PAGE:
|Picture shows (front) Sandra Conlon ("Girl"), Robin|
Michaels ("Millie"), (back) Ilana Watson ("April") and Les Ico ("Bill")
By Tina Arth and Darrell Baker
Plays are funny things – some have clear-cut beginnings and endings, well-developed plotlines, and carefully crafted character development. Lanford Wilson’s Hot l
is not one of those plays.
Rather, the show’s slice-of-life single day appears on stage full blown, like
Athena springing from the head of Zeus. The characters do not develop – they
just are, and the audience is left to assemble their relationships from
a series of clues scattered through the show’s dialogue, costumes, and script. Baltimore
The show opens early in the morning on Memorial Day, some time at the start of the 1970’s. The once glamorous Hotel Baltimore (now “Hot l”, because the light on the “e” burned out and was never fixed) has degenerated into a single room occupancy flophouse, with a generally motley group of tenants whose lives are in as much disarray as the hotel. The night manager, Bill (Les Ico) is giving all of the tenants one month’s notice, as the tired old hotel is slated for demolition. The tenants seem much less concerned with the impending loss of their rooms than with the day-to-day irritations that define their lives – the grumpy Mr. Morse (Dan Kelsey) is irate because his window won’t close, prostitute April (Ilana Watson) complains about the onset of daylight savings time, and Mrs. Bellotti (Beth Self) whines incessantly about management’s refusal to let her son move back in after a recent jail stay, completely missing the essential fact that there will be no hotel in a matter of weeks. Most puzzling, “Girl” (Sandra Conlon) obsesses over the timing of trains that she will never take to places she will never go.
The lack of a more conventional plot structure puts a tremendous burden on the director and actors. In the current HART Theatre production, Patrick Brassell and his cast are largely successful in capturing the comedy and pathos of the original play. However, on opening night a few characters seemed unsure of their lines, which led to some uncomfortable pauses, interfered with the flow of dialogue, and sometimes threw the other actors’ timing off – a problem which may well be resolved by the second week of the run.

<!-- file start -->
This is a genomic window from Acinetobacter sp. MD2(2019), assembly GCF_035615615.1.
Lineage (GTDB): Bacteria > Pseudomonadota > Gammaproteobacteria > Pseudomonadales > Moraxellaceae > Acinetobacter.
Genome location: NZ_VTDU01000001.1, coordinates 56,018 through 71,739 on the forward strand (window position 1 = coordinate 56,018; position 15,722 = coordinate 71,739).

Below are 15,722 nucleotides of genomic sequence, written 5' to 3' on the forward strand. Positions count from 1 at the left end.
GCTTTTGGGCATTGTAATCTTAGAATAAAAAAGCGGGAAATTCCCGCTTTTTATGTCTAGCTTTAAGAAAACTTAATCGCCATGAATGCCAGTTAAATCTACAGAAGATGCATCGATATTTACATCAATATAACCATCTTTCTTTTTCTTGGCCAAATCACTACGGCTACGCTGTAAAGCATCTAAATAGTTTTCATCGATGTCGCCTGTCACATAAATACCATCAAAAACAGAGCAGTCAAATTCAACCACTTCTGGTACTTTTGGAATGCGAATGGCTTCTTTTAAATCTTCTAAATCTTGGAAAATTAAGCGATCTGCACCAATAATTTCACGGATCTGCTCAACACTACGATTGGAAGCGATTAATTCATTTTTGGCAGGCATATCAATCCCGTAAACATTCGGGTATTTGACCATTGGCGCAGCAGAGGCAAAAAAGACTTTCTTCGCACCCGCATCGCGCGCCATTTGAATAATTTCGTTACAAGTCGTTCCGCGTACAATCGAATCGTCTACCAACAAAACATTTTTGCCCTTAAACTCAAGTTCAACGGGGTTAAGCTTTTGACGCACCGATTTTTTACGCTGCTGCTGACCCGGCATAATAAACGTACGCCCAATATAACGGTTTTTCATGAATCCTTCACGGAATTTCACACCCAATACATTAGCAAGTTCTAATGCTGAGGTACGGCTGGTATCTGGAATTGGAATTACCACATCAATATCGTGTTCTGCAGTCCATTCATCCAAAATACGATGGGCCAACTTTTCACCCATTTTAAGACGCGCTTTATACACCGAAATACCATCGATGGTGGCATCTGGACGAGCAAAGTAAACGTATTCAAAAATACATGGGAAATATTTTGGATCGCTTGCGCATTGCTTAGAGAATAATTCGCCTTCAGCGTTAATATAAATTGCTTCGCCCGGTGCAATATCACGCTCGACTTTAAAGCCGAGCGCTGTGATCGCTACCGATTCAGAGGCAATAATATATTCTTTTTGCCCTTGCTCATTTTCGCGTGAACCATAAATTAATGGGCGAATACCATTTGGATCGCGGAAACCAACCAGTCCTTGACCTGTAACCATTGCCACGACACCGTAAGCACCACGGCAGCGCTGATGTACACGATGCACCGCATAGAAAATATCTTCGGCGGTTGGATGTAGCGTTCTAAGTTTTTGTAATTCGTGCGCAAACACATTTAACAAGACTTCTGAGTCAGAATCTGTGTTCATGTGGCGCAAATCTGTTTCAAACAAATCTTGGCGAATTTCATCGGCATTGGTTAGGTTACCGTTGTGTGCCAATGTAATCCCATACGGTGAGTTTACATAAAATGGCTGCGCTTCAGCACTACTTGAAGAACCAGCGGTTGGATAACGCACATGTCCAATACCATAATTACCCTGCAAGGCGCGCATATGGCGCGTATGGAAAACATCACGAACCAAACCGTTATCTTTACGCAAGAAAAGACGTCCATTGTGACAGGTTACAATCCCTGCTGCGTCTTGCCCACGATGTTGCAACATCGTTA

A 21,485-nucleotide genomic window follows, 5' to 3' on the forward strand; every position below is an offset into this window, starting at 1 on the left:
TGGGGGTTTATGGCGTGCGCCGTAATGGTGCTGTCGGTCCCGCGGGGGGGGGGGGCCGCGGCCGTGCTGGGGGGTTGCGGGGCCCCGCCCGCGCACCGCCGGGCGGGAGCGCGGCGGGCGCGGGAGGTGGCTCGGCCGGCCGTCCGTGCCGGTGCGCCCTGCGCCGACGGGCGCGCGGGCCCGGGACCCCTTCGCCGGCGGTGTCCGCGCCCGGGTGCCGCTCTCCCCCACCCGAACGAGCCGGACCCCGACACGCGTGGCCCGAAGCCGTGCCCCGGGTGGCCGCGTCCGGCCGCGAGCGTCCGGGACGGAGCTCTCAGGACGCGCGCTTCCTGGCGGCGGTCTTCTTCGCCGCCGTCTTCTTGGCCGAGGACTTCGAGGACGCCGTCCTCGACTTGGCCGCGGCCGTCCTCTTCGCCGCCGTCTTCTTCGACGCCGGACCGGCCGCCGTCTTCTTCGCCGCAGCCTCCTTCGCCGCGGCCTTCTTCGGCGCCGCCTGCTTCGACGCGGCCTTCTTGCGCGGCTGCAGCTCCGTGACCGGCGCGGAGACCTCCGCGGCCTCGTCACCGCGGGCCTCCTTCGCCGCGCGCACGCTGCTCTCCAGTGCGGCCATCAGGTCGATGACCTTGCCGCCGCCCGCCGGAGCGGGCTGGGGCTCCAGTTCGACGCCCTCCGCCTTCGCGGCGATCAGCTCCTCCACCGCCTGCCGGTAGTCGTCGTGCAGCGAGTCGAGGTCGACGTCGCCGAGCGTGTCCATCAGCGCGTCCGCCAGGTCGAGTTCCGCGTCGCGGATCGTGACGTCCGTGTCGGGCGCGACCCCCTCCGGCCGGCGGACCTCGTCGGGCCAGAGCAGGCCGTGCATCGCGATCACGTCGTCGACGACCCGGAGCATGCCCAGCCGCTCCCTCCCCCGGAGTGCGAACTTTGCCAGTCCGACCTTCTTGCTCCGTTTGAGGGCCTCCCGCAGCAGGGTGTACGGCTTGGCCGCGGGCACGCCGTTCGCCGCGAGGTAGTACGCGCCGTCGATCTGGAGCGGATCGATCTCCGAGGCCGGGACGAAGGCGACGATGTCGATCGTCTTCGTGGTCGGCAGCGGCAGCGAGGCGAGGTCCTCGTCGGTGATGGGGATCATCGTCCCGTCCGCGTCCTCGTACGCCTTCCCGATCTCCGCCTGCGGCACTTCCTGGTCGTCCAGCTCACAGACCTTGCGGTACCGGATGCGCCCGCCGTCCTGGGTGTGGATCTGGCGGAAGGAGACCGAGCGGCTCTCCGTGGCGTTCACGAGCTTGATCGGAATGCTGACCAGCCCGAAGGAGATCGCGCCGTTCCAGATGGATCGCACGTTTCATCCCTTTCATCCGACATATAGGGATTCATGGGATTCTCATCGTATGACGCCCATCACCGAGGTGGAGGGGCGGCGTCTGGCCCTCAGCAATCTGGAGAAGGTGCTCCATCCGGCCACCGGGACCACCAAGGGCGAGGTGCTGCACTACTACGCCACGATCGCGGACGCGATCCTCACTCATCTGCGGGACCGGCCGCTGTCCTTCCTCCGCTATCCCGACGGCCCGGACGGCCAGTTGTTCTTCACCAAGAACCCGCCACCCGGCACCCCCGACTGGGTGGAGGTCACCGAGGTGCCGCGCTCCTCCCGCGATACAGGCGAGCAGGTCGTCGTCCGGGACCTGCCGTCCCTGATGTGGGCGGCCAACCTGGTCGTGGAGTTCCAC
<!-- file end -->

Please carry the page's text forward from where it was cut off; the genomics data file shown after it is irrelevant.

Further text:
Despite opening night glitches, most of the cast does a fine job of creating the tragicomic characters necessary to capture the audience’s attention, make them laugh, and sometimes earn their sympathy. As played by Robin Michaels, retired waitress “Millie” is the most compelling and likeable of the hotel’s residents. Michaels creates a sweet, ditzy, disconnected persona that nonetheless provides comfort and even occasional guidance to her fellow guests. Les Ico’s desk clerk is convincingly sincere and awkward, blushing like a male ingénue at the bawdy antics and language of the hotel’s three “working girls.” Sandra Conlon’s portrayal of the youngest prostitute, “Girl” (because she changes her name as often as her men) parallels Ico in her innocence, and like Michaels, she is able to deliver the most off-the-wall dialogue without a trace of self-conscious irony. Ilana Watson and Jenn Brownstein, the other two (considerably more well-seasoned) hookers, are responsible for some of the show’s broadest humor and biggest laughs, and they are experienced enough (as actresses, we presume) to be convincing as bottom of the barrel ladies of the night. Perhaps Hot l
’s most pathetic and vulnerable
character is the slightly dim “Jamie” (R. Justin Lizik). Lizik’s
deer-in-the-headlights approach makes Jamie’s utter submission to his dominant
sister quite credible, and sets up the touching moment at the end of the play
when April displays her heart of gold by offering him a final dance. Baltimore
In some ways, the star of the play is the hotel itself, and William Crawford’s beautiful set design is exquisitely appropriate to the grand hotel’s waning days. When the lights come up, the audience is immediately transported to a tacky but somehow familiar world that most of us have inhabited at some point in our lives. It’s worth the price of admission to be granted a brief visit to a time we would not wish to relive, but that we recall with foolish nostalgia.
Hot l Baltimore is playing at the HART Theatre, 185 SE Washington, Hillsboro through April 5, with performances at 7:30 on Fridays and Saturdays and 2:00 on Sundays. Adult language and themes make the show inappropriate for younger audiences.